Maryland's bail bond industry is hell-bent in this final week of the General Assembly session to kill a rule of procedure newly adopted by the Court of Appeals of Maryland. The rule would sharply curtail the industry's profits.
The industry has two principal advocates in the General Assembly. They are Robert Zirkin, chairman of the Senate Judicial Proceedings Committee, and Joseph Vallario, chairman of the House Judiciary Committee. As Common Cause Maryland has reported, the industry has invested heavily in campaign contributions to these two legislators over the years. And now it expects a return on its investment.
A status summary: Attorney General Brian Frosh believes that Maryland's current treatment of pre-trial detainees is of doubtful constitutionality because many remain behind bars simply because they are poor. The Court of Appeals' Rules Committee undertook an intensive study and reported that money bail set at levels a defendant can't afford is, among other defects, racially discriminatory.
The Rules Committee also recognized "the human cost of unnecessary incarceration" — loss of jobs and housing, for example — and its "devastating effect" on families. After taking testimony from all stakeholders, including prosecutors, public defenders and bail bondsmen, the Rules Committee recommended consolidating the existing provisions into a new proposed rule. The Court of Appeals adopted it unanimously.
The new rule cuts heavily against money bail. Although it does not do away with bail bondsmen or prohibit the imposition of financial conditions, it "is designed to promote the release of defendants on their own recognizance or, when necessary, unsecured bond." The rule should "be construed to permit the release of a defendant pending trial" unless there is a likelihood that the released defendant wouldn't show up in court or would be a danger to others.
The new rule is a sensible, prudent, fair and a safe step that should be given a chance to work. The bail bond industry, however, regards it — and the enhanced judicial power it represents — as an existential threat.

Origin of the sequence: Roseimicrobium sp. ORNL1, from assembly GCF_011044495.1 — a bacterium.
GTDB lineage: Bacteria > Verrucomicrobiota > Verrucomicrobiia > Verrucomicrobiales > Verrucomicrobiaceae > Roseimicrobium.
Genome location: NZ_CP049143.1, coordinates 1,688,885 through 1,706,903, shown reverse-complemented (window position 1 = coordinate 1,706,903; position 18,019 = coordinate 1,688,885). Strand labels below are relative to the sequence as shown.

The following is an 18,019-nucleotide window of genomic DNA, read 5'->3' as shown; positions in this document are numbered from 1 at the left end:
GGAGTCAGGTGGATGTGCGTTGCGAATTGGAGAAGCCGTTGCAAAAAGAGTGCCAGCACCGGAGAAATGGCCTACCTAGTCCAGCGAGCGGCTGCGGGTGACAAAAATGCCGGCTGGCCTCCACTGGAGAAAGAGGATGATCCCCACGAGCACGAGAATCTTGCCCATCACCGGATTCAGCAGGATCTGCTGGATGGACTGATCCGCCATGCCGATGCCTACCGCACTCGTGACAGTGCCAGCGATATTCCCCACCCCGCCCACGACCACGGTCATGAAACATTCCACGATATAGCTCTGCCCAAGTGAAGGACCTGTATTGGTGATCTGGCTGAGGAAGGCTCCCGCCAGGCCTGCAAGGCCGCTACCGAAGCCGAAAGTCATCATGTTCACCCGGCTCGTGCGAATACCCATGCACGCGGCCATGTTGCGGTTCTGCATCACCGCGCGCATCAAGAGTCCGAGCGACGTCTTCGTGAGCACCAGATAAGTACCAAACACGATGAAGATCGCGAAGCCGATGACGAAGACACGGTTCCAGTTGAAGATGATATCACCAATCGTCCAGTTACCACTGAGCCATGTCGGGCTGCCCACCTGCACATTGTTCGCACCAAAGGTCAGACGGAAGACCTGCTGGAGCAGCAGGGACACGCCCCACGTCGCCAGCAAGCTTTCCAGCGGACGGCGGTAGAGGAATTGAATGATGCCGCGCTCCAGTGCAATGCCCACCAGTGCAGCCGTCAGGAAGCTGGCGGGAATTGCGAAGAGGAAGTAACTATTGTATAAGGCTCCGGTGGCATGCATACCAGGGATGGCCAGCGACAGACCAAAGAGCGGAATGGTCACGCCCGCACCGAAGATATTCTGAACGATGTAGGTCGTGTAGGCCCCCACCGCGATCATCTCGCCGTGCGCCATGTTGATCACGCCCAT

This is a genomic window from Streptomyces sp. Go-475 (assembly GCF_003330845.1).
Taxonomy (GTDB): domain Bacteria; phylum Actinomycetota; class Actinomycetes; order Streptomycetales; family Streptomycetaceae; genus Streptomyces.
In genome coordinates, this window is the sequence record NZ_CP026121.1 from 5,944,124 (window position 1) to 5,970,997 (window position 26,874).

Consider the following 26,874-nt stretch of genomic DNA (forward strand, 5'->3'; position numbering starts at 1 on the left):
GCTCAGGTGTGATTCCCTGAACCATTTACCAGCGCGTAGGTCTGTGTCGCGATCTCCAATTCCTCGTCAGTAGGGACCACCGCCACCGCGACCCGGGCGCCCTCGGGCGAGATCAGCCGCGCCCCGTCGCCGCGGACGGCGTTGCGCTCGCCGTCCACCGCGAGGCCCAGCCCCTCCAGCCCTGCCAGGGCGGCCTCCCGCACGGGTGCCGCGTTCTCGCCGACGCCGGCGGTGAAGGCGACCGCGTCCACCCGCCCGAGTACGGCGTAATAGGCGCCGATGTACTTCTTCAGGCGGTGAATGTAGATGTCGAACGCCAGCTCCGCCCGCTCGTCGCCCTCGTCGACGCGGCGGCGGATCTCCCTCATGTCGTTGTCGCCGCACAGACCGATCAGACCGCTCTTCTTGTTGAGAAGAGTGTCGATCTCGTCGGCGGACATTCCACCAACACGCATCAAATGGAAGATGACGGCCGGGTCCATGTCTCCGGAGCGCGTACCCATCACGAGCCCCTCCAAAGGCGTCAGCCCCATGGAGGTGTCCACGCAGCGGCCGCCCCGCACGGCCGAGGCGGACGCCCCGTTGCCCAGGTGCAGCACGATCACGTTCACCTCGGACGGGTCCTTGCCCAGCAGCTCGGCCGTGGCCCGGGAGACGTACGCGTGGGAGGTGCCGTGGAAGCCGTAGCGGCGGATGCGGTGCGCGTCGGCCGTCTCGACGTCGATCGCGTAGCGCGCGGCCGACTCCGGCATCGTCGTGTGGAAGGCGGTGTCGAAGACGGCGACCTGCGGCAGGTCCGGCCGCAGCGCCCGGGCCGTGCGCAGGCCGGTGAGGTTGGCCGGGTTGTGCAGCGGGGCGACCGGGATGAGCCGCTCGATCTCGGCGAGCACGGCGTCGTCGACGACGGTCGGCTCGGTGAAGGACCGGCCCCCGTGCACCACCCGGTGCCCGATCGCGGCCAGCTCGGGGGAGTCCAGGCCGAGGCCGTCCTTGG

The industry has made progress in its effort to kill the rule. Its kill-the-rule bill, SB 983, was voted out of both Senator Zirkin's committee and the full Senate. It is now likely to be heard mid-week in Delegate Vallario's House Judiciary Committee. It remains to be seen whether the industry can continue to work its will.
What is crystal clear, however, is that the industry has bet heavily on its two advocates. Consider the recent Common Cause report, "Pay to Play? How Special Interests Seek Influence in Annapolis." It finds:
• In the period 2001-2017 Senator Zirkin received $78,200 in contributions from the industry. In the 2014 election cycle "the industry gave Zirkin $37,000, or 11% of the $339,525 raised by his campaign."
• In the period 2001-2017 donations totaled $45,500 to Delegate Vallario. He received $33,500 during the 2014 election cycle, or 13 percent of his total fundraising of $255,983.
• Messrs. Zirkin and Vallario "are the second and third highest recipients [of bail bond industry contributions] in the United States" (emphasis added).
•Maryland ranks behind only the far larger states of California and Florida in the amounts of the bail bond industry's campaign contributions.
Common Cause Maryland concludes that Maryland's bail bond industry "buys influence." In other words: It definitely "pays to play."
At least one of the recipients of the industry's largess professes innocence. According to a recent account in The Sun, Senator Zirkin, when confronted with the Common Cause findings, responded: "I don't make decisions based on campaign contributions. I make [them] based on public policy." Perhaps. But I suspect that the bail bond industry, not known for its naivete, wouldn't have spent so handsomely if it believed Senator Zirkin's pieties.
I know that campaign contributions are the lifeblood of political campaigns. But sometimes those contributions — especially when donated by a focused and determined industry and collected by powerful committee chairmen — weigh too heavily on the scales of government. They can overwhelm objectivity. They can drown out opposition. They can determine the outcome. And they can leave the dishonorable impression, the taint, that government in Maryland is for sale.
My hope — my strong belief — is that this session of the General Assembly, as the vote of the Black Caucus last Thursday has already signaled, is determined to avoid that taint.
Stephen H. Sachs (firstname.lastname@example.org) was United States attorney for Maryland from 1967 to 1970 and state attorney general from 1979 to 1987.